Schwarzenegger threatens to leave office without signing budget

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Nearly four weeks into the fiscal year without a budget, Gov. Arnold Schwarzenegger suggested Monday that California might have to wait until his successor is sworn in next year to get a spending plan — unless lawmakers give him everything he wants.

Schwarzenegger has said the Legislature must curtail public pensions and change California’s taxation and budgeting systems before he will sign the next budget, his last as governor. He leaves office in January.

“If I do not get all of the things that we need … I will not sign a budget, and it could actually drag out until the next governor gets into office,” Schwarzenegger told reporters after an event at the Los Angeles Area Chamber of Commerce, according to a recording provided by his office.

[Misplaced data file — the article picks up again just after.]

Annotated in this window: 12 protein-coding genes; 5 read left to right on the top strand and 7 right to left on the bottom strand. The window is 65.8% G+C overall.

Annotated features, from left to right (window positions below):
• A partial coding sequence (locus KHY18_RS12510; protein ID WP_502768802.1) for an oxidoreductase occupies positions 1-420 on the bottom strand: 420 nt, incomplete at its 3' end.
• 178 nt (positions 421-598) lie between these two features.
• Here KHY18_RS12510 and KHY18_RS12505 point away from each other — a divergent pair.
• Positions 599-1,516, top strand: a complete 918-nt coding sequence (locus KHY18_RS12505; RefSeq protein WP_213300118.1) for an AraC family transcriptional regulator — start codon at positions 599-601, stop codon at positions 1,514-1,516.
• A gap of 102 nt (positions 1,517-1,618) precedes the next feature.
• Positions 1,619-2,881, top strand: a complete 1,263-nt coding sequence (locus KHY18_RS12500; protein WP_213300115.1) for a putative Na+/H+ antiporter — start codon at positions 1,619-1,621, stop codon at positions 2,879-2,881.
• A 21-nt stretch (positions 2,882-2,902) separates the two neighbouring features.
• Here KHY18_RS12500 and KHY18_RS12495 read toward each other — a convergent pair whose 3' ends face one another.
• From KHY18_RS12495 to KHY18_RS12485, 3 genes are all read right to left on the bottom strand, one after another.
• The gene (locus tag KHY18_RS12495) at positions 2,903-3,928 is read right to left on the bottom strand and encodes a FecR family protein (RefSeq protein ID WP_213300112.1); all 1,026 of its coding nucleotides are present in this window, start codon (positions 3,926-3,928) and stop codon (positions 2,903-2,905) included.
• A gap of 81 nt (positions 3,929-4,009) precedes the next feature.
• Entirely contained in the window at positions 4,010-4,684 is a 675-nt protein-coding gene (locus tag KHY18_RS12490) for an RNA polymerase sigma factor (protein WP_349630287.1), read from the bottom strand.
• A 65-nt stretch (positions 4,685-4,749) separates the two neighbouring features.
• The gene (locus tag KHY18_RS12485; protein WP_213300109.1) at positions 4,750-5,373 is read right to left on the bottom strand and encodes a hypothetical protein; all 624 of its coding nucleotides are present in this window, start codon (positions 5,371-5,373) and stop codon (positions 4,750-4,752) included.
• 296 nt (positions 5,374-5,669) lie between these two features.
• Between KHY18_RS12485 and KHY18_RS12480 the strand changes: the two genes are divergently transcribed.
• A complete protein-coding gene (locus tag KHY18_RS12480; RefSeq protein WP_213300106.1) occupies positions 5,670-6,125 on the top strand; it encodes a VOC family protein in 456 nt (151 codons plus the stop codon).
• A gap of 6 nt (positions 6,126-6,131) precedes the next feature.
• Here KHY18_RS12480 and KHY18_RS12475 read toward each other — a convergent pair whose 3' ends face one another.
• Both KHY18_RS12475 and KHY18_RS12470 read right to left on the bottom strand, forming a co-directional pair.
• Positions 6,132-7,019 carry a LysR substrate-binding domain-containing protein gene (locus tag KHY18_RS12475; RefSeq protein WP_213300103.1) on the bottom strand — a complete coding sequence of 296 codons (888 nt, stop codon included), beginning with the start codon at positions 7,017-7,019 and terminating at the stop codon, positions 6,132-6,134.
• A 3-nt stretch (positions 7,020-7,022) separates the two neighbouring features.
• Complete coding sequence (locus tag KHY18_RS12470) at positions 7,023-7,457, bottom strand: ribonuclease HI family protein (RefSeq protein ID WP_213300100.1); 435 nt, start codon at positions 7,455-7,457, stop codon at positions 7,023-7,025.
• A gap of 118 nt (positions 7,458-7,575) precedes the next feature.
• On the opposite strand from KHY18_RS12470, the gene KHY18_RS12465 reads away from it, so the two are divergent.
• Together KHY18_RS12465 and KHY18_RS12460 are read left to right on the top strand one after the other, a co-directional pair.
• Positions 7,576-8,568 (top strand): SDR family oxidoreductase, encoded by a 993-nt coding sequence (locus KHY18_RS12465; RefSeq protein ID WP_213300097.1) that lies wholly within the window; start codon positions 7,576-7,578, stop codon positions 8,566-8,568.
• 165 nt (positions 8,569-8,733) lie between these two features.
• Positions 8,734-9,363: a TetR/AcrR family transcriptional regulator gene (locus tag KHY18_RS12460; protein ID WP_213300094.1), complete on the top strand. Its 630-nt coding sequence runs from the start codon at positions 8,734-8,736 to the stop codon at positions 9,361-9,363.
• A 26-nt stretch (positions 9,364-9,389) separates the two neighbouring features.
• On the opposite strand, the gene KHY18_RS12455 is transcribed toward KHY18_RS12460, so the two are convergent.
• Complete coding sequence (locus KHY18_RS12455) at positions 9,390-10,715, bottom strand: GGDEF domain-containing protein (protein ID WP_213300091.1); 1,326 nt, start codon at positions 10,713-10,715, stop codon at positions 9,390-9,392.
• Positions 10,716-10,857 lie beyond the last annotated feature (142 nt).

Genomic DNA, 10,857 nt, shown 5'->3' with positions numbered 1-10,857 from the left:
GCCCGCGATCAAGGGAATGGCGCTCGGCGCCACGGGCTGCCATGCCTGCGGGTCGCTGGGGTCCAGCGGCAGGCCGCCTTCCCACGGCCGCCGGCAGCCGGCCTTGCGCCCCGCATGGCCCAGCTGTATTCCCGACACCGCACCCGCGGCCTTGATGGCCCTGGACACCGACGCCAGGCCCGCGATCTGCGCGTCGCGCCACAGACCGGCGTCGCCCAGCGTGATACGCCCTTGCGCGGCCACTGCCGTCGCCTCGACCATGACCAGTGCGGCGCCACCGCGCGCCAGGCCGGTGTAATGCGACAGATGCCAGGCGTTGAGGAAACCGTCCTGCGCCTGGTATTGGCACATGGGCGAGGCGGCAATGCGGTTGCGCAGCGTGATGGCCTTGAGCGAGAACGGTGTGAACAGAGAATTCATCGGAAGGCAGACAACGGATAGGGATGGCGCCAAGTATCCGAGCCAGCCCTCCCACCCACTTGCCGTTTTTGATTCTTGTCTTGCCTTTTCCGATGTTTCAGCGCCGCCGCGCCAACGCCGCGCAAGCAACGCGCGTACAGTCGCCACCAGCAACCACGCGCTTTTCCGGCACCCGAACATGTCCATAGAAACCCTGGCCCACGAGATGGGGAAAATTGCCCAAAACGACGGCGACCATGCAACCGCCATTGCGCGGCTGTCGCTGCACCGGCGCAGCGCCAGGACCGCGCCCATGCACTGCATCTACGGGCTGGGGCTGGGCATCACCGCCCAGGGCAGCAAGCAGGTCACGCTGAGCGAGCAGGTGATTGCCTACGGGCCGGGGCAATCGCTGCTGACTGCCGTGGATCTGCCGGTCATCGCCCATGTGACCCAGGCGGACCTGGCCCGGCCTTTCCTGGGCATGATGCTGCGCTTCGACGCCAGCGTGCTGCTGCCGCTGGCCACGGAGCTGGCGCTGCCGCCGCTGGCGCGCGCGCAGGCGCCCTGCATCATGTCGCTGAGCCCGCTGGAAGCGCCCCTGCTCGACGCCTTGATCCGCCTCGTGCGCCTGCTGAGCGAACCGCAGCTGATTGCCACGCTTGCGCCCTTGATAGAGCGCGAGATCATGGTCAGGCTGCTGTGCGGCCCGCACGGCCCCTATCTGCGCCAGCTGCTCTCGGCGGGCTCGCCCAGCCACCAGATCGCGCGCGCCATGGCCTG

Senate President Pro Tem Darrell Steinberg (D- Sacramento) responded in a statement Monday that he was “prepared to grant his wish” if Schwarzenegger “continues to insist on granting billions in corporate tax cuts financed by drastic cuts to public education and programs for working mothers and their children.”

The state faces a $19.1-billion deficit for the fiscal year that began July 1. Rank-and-file lawmakers went on recess weeks ago as talks between top lawmakers and the governor showed little progress. Schwarzenegger blamed them for the tardy spending plan, saying they “go on vacation.”

Lawmakers are set to return to the Capitol next week.

Schwarzenegger also said Monday that he opposes giving legislators the power to pass a budget with a simple-majority vote, or any proposal that would make it easier to raise taxes or fees.

“I even don’t believe in doing the budget” by majority vote, he said.

Schwarzenegger said lowering the vote threshold would ensure that “one party will make all the decisions” in Sacramento.

Voters will decide on such a plan in November. Proposition 25 would change the two-thirds vote requirement to a simple majority vote for passing budgets but maintain a supermajority threshold to raise taxes.

The measure is backed by labor unions and other Democratic groups and opposed by the state Chamber of Commerce.

Anthony York is editor of The Times’ politics and government blog,